Lois Brown

Mount Holyoke College

Lois Brown joined the Department of English at Mount Holyoke College in 1998. Currently, she is the Director of the Weissman Center for Leadership and the Liberal Arts at Mount Holyoke College, a center dedicated to creating invigorating public programs, supporting the leadership potential of students, and creating events that allow dynamic and productive consideration of vital contemporary issues and significant historical questions. A recipient in 2004 of one of the college’s two Distinguished Teaching Awards awarded that year, she also was a Baccalaureate speaker in 2004 and delivered the faculty address at the 2002 Convocation. Brown’s research and teaching focuses on nineteenth-century African American and American literature and culture, abolitionist narratives, and evangelical juvenilia. A 2000 Ford Foundation Postdoctoral Award recipient, she has been affiliated with the Harvard University Du Bois Institute for Afro-American Research where she also has been a visiting fellow. Brown has lectured widely and published articles on African American literature, women’s writing, early American education, and African American history and religion. In 2001, the Museum of Afro-American History in Boston recognized her work with one of its first African American History Awards and lauded her for her “extraordinary commitment to American history” and her “obvious commitment to education and equality.” Brown’s biography, Pauline Elizabeth Hopkins: Black Daughter of the Revolution, published by the University of North Carolina Press in June 2008, has been hailed as the definitive Hopkins biography for decades to come. Photo courtesy of Craig Bailey/Perspective Photo.

Lois Brown joined the Department of English at Mount Holyoke College in 1998. Currently, she is the Director of the Weissman Center for Leadership and the Liberal Arts at Mount Holyoke College, a center dedicated to creating invigorating public programs, supporting the leadership potential of students, and creating events that allow dynamic and productive consideration of vital contemporary issues and significant historical questions. A recipient in 2004 of one of the college’s two Distinguished Teaching Awards awarded that year, she also was a Baccalaureate speaker in 2004 and delivered the faculty address at the 2002 Convocation. Brown’s research and teaching focuses on nineteenth-century African American and American literature and culture, abolitionist narratives, and evangelical juvenilia. A 2000 Ford Foundation Postdoctoral Award recipient, she has been affiliated with the Harvard University Du Bois Institute for Afro-American Research where she also has been a visiting fellow. Brown has lectured widely and published articles on African American literature, women’s writing, early American education, and African American history and religion. In 2001, the Museum of Afro-American History in Boston recognized her work with one of its first African American History Awards and lauded her for her “extraordinary commitment to American history” and her “obvious commitment to education and equality.” Brown’s biography, Pauline Elizabeth Hopkins: Black Daughter of the Revolution, published by the University of North Carolina Press in June 2008, has been hailed as the definitive Hopkins biography for decades to come. Photo courtesy of Craig Bailey/Perspective Photo.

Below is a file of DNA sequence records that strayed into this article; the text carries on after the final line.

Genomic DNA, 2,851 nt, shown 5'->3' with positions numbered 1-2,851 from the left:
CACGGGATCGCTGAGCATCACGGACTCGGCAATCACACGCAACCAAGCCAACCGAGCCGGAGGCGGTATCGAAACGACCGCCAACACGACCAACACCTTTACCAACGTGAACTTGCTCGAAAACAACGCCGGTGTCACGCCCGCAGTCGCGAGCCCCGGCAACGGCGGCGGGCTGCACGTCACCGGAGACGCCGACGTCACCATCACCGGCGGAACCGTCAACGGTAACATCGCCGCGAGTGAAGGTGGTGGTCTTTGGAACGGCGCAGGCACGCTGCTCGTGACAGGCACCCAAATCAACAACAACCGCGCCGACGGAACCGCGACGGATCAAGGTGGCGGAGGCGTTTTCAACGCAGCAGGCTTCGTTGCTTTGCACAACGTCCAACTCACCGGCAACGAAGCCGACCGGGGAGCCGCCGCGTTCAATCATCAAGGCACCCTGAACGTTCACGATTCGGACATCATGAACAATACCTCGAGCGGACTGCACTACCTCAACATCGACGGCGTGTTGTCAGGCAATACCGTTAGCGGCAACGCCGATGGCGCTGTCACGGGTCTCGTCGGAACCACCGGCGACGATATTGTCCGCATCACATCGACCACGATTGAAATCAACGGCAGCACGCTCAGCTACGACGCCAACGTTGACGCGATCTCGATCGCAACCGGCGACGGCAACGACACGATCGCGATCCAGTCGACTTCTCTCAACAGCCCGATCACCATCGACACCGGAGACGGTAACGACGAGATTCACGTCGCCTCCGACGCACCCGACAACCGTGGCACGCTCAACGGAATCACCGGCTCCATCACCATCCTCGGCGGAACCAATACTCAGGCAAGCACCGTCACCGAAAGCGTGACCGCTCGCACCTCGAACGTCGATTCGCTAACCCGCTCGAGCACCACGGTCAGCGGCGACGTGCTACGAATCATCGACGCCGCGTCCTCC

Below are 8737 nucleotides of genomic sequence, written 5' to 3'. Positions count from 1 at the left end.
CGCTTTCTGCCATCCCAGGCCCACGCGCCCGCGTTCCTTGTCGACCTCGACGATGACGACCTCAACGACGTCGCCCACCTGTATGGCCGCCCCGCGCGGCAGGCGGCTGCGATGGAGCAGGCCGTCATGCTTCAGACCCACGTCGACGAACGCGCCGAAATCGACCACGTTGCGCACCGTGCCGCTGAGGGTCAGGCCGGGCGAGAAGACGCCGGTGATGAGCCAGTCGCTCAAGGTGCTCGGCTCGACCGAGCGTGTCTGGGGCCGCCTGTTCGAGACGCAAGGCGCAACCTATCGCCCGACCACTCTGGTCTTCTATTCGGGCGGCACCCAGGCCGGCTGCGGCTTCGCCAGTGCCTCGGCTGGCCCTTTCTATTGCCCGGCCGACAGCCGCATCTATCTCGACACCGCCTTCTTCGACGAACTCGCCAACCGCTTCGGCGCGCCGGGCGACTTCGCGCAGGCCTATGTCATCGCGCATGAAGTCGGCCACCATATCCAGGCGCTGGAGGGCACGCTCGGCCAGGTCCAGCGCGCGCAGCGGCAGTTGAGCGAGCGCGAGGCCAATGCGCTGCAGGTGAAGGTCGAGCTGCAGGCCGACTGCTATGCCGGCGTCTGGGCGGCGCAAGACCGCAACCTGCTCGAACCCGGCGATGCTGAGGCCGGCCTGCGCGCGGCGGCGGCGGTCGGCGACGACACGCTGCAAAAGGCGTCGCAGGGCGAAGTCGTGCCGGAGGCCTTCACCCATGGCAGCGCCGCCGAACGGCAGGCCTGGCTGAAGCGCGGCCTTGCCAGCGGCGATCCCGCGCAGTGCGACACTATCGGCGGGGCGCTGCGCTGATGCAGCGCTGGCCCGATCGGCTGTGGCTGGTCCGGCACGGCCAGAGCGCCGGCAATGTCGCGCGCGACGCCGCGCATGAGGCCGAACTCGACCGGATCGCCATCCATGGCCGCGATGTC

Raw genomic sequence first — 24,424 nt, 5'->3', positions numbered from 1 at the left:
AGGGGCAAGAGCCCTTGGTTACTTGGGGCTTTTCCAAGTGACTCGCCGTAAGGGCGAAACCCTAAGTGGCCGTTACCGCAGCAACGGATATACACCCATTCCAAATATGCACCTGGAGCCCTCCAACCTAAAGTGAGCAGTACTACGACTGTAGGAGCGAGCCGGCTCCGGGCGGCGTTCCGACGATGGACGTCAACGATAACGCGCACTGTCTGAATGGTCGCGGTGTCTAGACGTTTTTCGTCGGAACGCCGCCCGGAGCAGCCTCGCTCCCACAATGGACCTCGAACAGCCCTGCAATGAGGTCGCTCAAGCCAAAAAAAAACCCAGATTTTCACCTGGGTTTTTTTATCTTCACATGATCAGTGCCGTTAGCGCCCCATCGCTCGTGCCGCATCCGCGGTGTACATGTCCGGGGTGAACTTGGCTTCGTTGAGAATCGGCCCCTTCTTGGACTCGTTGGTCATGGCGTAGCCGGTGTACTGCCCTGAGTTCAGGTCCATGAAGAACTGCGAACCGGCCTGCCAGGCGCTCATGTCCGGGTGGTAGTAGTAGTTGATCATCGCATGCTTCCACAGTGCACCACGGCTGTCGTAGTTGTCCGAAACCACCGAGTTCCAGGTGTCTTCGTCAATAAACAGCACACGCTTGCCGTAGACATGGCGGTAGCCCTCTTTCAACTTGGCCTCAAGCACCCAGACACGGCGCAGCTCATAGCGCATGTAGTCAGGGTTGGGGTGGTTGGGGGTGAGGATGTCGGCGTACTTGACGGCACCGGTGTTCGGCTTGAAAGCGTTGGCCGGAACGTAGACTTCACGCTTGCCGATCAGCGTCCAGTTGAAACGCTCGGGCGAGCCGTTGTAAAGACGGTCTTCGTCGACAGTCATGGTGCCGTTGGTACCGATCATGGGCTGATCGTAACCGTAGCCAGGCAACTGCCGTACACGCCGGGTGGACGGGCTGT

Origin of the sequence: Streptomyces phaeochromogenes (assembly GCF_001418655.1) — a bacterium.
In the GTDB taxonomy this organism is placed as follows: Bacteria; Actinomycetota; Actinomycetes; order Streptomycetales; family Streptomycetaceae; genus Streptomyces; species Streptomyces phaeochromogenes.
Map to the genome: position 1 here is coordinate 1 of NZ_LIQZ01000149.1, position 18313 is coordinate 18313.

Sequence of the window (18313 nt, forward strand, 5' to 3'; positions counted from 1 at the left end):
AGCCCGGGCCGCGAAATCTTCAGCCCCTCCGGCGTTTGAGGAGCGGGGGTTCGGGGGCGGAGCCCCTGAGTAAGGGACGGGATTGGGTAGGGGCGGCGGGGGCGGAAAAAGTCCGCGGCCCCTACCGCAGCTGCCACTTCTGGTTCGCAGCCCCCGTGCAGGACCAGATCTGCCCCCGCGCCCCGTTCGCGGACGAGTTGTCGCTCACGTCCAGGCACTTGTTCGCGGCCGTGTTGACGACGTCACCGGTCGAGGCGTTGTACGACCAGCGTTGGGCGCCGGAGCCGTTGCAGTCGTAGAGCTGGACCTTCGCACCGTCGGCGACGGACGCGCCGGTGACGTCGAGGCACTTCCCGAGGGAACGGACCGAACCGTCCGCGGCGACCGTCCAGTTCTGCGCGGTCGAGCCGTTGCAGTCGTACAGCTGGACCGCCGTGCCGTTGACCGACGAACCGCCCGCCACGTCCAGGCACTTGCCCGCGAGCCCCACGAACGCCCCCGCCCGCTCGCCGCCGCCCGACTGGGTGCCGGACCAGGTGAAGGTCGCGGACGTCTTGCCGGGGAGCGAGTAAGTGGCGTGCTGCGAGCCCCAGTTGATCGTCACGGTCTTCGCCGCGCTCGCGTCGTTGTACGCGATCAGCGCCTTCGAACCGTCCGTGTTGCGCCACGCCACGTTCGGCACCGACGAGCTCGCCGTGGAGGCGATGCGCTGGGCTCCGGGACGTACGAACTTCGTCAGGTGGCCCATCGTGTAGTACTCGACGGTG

Website
www.mtholyoke.edu